Seven missing after US destroyer, container ship collide off Japan

news
17 June 2017

Seven US Navy sailors are missing after their ship USS Fitzgerald collided with a container vessel off the coast of Japan. The ship's commanding officer and two others, who were injured in the collision were taken to hospital by helicopter.

Cmdr Bryce Benson was reported to be in stable condition, the Navy said. The other two were being treated for lacerations and bruises, while other injured were being assessed aboard the ship, it said.

The US Navy destroyer collided with the Philippine-flagged container ship, more than three times its size, about 56 nautical miles (104km) south-west of Yokosuka off the eastern Japan early on Saturday - about 02:30 local time on Saturday (17:30 GMT Friday)..

The ship suffered damage on her starboard side above and below the waterline, causing "significant damage" and flooding to two berthing spaces and other areas of the ship, the Navy said.

The flooding was later stabilised, but it was uncertain how long it would take to gain access to those spaces once the ship docked, to continue the search for the missing, it said.

The USS Fitzgerald sailed into port on Saturday evening but search and rescue efforts by US and Japanese aircraft and surface vessels were continuing for the seven missing sailors, the Navy said. Their names are being withheld until the families have been notified, it added.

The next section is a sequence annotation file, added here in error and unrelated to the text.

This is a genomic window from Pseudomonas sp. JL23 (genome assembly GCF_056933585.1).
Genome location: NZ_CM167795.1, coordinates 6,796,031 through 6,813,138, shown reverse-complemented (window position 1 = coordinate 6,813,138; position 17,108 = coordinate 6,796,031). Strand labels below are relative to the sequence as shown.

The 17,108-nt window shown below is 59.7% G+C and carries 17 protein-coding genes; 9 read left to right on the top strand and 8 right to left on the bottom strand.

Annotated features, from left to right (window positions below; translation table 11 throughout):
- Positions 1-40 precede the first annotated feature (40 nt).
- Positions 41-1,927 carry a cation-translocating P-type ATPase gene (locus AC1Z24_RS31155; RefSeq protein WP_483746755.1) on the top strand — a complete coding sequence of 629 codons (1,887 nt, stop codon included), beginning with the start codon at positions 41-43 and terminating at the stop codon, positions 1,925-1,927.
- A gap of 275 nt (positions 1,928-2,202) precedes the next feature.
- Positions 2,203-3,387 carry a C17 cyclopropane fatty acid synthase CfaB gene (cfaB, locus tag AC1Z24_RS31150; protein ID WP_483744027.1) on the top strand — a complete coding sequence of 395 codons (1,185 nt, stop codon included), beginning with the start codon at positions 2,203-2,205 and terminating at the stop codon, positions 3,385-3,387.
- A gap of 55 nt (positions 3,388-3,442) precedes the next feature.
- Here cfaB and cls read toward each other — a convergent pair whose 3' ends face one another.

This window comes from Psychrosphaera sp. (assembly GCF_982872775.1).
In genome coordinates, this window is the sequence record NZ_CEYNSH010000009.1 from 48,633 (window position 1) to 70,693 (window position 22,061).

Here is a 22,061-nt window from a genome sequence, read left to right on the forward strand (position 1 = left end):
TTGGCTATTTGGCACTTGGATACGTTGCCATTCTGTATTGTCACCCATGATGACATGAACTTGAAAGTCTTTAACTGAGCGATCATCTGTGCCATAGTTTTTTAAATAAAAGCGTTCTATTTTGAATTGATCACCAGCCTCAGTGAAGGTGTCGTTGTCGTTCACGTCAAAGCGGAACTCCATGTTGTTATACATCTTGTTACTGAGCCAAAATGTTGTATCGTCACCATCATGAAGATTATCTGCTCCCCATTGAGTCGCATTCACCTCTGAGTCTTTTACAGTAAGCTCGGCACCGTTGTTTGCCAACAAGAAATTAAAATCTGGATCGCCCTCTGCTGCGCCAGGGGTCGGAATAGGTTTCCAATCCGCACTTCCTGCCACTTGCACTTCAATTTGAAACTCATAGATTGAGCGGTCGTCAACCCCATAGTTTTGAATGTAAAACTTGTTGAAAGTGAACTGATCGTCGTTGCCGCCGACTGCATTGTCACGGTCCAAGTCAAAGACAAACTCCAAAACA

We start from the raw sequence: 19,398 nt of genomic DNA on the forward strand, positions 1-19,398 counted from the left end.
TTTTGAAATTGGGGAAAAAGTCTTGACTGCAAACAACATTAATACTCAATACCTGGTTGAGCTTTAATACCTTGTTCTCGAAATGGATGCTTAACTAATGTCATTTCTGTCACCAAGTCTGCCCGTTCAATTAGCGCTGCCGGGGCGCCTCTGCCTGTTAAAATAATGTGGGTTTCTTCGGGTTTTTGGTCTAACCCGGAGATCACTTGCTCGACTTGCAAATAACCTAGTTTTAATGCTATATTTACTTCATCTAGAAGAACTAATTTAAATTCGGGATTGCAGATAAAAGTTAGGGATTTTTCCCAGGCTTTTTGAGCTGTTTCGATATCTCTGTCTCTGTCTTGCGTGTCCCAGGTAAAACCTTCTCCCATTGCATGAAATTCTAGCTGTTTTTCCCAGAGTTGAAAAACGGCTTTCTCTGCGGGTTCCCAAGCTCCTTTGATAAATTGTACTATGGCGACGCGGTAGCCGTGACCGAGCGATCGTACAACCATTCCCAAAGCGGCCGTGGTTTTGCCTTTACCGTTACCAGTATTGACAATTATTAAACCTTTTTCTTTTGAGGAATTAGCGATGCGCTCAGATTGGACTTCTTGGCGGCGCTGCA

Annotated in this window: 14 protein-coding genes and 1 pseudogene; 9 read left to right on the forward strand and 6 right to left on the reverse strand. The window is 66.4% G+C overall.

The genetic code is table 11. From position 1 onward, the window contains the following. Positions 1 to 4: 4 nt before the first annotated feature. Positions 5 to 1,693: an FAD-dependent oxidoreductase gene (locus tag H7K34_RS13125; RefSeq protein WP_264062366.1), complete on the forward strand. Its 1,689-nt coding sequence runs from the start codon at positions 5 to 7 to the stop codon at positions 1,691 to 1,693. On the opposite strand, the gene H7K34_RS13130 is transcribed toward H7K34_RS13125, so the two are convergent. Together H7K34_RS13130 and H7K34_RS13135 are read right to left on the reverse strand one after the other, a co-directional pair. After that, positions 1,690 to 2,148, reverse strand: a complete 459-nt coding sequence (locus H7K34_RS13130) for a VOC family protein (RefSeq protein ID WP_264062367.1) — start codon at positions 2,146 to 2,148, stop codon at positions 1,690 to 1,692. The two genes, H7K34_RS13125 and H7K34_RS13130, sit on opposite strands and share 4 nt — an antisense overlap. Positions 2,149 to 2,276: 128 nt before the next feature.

Back in Yokosuka, divers will inspect the damage and develop a plan for repairs, the Navy said.

Yokosuka, a Japanese port city, is home to the US 7th Fleet, which comprises up to 80 submarines and ships, including the USS Fitzgerald.

The Fitzgerald, an Aegis guided missile destroyer, collided with the merchant vessel some 56 nautical miles southwest of Yokosuka, the Navy said.

Benson took command of the Fitzgerald on 13 May. He had previously commanded a minesweeper based in Sasebo in western Japan.

It was unclear how the collision happened. "Once an investigation is complete then any legal issues can be addressed," a spokesman for the US 7th Fleet said.





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